In what is becoming a familiar scene in American higher education, a Chinese-born scientist at a high-profile university was recently arrested for his ties to the Chinese government. About a month ago, Gang Chen, a naturalized American citizen and highly respected professor of mechanical engineering at MIT, was indicted by a grand jury for “failing to disclose contracts, appointments and awards from various entities in the People’s Republic of China.” Authorities say that Chen, who received U.S. Department of Energy grants for his research in nanotechnology, did not properly inform the agency about contracts entitling him to “hundreds of thousands of dollars in direct payments” from entities in China. Chen’s lawyers have responded aggressively, accusing U.S. Attorney Andrew Lelling of making “false, highly inflammatory” comments that questioned Chen’s “character and reputation.” MIT has agreed to fund Chen’s defense, and hundreds of his colleagues have signed an open letter testifying to his character.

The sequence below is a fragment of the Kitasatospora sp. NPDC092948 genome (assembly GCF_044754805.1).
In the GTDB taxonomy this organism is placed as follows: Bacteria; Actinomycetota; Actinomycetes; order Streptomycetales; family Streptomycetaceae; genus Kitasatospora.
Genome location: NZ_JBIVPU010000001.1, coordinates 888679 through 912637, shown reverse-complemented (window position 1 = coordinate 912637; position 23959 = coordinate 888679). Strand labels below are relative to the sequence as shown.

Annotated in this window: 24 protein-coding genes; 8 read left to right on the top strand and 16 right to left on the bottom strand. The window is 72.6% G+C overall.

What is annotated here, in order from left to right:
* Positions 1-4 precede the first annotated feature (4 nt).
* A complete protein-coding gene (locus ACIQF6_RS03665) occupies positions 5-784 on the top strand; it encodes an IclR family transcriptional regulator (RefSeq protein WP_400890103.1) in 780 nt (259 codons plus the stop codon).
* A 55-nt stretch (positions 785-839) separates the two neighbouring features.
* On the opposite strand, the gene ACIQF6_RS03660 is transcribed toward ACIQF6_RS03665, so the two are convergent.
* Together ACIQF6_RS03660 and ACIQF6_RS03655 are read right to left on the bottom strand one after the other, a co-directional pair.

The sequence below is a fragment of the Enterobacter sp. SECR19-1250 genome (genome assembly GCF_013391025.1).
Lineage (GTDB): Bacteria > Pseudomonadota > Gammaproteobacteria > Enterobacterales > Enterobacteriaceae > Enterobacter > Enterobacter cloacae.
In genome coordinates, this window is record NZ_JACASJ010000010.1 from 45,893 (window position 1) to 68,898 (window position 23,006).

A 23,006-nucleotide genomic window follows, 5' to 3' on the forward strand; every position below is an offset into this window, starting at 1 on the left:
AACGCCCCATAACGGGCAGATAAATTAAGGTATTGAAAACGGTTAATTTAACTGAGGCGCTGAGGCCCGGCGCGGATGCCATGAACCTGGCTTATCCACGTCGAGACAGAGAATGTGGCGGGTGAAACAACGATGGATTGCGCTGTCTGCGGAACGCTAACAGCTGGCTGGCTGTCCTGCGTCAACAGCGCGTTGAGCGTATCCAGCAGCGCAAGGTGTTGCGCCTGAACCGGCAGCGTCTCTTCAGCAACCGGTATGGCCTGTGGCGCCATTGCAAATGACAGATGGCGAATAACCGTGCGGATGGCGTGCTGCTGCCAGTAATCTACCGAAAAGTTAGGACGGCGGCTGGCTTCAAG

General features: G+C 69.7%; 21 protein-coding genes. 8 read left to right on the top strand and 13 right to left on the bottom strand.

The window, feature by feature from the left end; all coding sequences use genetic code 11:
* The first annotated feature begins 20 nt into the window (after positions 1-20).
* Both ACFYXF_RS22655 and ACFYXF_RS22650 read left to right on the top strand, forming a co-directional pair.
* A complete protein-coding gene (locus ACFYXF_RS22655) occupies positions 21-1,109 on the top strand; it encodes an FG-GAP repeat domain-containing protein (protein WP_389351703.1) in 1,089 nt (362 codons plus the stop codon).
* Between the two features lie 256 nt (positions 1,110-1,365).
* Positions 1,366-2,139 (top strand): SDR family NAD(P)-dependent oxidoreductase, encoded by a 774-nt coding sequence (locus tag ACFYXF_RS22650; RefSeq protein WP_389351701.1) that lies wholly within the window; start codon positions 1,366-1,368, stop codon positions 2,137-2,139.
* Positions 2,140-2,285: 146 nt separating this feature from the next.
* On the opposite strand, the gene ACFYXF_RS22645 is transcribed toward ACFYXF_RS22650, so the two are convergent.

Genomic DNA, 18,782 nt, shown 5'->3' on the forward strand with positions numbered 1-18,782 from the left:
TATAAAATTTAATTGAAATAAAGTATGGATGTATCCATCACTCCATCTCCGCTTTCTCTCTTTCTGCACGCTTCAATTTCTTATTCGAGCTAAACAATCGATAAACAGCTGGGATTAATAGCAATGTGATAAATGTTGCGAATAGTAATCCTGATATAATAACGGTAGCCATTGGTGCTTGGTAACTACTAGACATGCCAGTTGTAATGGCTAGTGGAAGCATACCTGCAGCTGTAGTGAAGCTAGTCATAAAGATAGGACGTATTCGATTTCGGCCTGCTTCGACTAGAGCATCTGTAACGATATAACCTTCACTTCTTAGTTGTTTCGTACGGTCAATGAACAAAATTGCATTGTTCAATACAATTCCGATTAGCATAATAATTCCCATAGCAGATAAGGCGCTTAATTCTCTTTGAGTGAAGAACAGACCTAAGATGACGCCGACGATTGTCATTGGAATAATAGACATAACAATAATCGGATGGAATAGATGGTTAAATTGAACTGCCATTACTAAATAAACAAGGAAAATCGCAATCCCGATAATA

Chen’s case is part of a broader U.S. government crackdown on scientists that has targeted both Chinese citizens and Chinese Americans—and has challenged the leading role American research institutions play in global science. Trade battles, human-rights abuses in Xinjiang, and the militarization of the South China Sea are what usually come to mind when Americans think about the growing friction with China. But in many ways, U.S. universities are a more immediate battleground. They are centers of basic research—studies about the underlying foundations of natural phenomena conducted without specific commercial or military applications in mind. According to existing U.S. government policy, such research is meant to be kept as open as possible. The concern of many U.S. policy makers is that Beijing is using so-called non-traditional intelligence collectors—students, faculty, and other researchers—to steal secrets from American labs and gain a competitive edge.